Top 7 Best Practices for Secure Software Development
Secure software risks are everywhere. And, in an age of cyberattacks, they can impact anyone and everyone — including individuals, organizations, and governments. For that reason, ensuring security in software development is critical. Here we explain secure software development and give a compilation of seven best practices for secure software development.
What Is Secure Software Development?
Secure software development is an approach (often associated with DevSecOps) for building software that embeds security into every stage of the software development life cycle (SDLC). Security is embedded into the code initially rather than addressing it after testing uncovers serious product flaws. Security becomes an integral part of the planning phase, incorporated long before a single line of code is written.
Conventionally, developers see security as an obstacle to innovation and creativity, which creates delays in getting the product to market. This damages a businesses’ bottom line.
It costs six times more to fix a bug during the implementation phase and 15 times more during the software testing stage than to fix the same bug during the design phase.
Given below is a compilation of seven best practices for secure software development.
1. Patch the software and systems
Several attackers take advantage of known vulnerabilities linked with old or out-of-date software. To prevent common attacks, it is essential to make sure that all the organization’s systems have up-to-date patches. Regular patching is believed to be one of the most effective secure software development practices.
2. Educate and train teams for secure software development
Employee training for secure software development must be a part of your company’s security DNA. Possessing a well-organized and well-maintained security training curriculum for your employees will go a long way in safeguarding your data and assets. Bring in awareness training for all employees and secure coding training for developers. Do it periodically. And carry out simulations such as phishing tests to facilitate employees to spot and turn down social engineering attacks.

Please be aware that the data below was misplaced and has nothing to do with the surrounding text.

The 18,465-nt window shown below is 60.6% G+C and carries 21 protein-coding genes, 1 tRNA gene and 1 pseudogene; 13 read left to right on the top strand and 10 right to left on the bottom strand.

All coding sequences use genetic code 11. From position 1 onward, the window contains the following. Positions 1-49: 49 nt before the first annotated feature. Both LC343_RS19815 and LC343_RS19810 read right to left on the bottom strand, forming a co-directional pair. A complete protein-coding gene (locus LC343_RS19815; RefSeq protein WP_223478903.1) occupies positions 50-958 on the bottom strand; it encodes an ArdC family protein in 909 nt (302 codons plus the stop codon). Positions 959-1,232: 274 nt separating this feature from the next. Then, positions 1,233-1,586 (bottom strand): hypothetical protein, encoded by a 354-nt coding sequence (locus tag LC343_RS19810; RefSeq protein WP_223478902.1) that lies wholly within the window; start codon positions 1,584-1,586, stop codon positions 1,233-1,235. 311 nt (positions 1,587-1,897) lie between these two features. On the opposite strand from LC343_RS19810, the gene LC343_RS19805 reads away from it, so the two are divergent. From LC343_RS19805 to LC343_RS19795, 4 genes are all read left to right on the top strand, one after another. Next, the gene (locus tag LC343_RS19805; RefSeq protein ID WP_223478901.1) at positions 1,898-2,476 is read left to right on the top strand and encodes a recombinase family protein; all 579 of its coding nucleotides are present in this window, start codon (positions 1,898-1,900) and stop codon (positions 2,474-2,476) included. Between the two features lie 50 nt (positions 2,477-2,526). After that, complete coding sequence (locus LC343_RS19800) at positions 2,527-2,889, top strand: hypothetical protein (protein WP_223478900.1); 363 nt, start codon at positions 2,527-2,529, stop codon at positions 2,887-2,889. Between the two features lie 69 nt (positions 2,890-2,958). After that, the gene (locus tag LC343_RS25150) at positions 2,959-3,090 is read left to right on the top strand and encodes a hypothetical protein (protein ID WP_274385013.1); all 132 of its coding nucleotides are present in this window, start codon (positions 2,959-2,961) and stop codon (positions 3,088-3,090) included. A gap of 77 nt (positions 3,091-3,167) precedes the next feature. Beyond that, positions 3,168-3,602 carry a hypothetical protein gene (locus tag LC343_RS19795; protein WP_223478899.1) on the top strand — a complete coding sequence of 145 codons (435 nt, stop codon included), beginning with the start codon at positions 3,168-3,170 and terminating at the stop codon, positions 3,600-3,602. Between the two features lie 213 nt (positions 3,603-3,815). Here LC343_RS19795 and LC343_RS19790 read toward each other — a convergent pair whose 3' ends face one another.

3. Automate tools and processes
Automation is the way when it comes to evening out the security integrations with speed and scale. The implementation of DevOps concentrates on automation, and the same holds true for DevSecOps. Automating security tools and processes make sure that the teams are keeping up with DevSecOps best practices.
Automation makes sure that tools and processes are utilized in a coherent, repeatable, and dependable manner. It’s vital to figure out which security processes can be automated, and which require some manual efforts. Record Your Security Policies
4. Record Your Security Policy
Maintain a knowledge repository that comprises thoroughly documented software security policies. Security policies enable the employees to make sense of all the activities you’re performing and why.
Also, it’s not sufficient just to have policies documented. Ensure everybody refers to them. Bare minimum, make that part of the onboarding process for new employees.
5. Integrate Security In SDLC
Consider embedding software security measures into your project’s software development life cycle (SDLC) from start to finish. Those activities must comprise architecture risk analysis, static, dynamic, and interactive application security testing, SCA, and pen-testing.
Building security into the SDLC does demand time and effort at first. But resolving issues early in the SDLC becomes a lot cheaper and much faster than waiting until post-development. Ultimately, it cuts down your exposure to security risks.
6. Treat Security Vulnerabilities As Software Defects
Security vulnerabilities are usually reported differently than quality and functional defects. Time and again, companies maintain the two types of findings—security and quality—in two different locations. This decreases the overall visibility of each team and role when they see their project’s overall security posture.
Maintaining security and quality findings in a centralized location facilitates teams to treat both issues in an identical manner and with the same importance. Security findings, particularly ones from automated scanning tools, can be a false positive.
It turns challenging, in such situations, to ask developers to review and fix those issues. One solution is to tune the security tooling over time by analyzing historical findings and application information and applying filters and custom rulesets to report only critical problems.
7. Encourage a DevSecOps Culture and Mindset
Primarily, DevSecOps comprises the integration of development, security, and operations across the SDLC. DevSecOps approach encourages and automates security procedures into every phase of the software development life cycle.
With DevSecOps, one can implement an agile, cost-effective, and adaptive process for rapid software development. Unquestionably, this is essential to fast-track vulnerability patching, support software security education, and boost collaboration across cross-departmental teams.
Certainly, practicing DevSecOps essentials is a distinguished way to secure your software development pipeline.
About the Author
Dan Levin – President
Dan is a founding member of Liventus and currently serves as the President. He oversees business operations, growth and manages software development.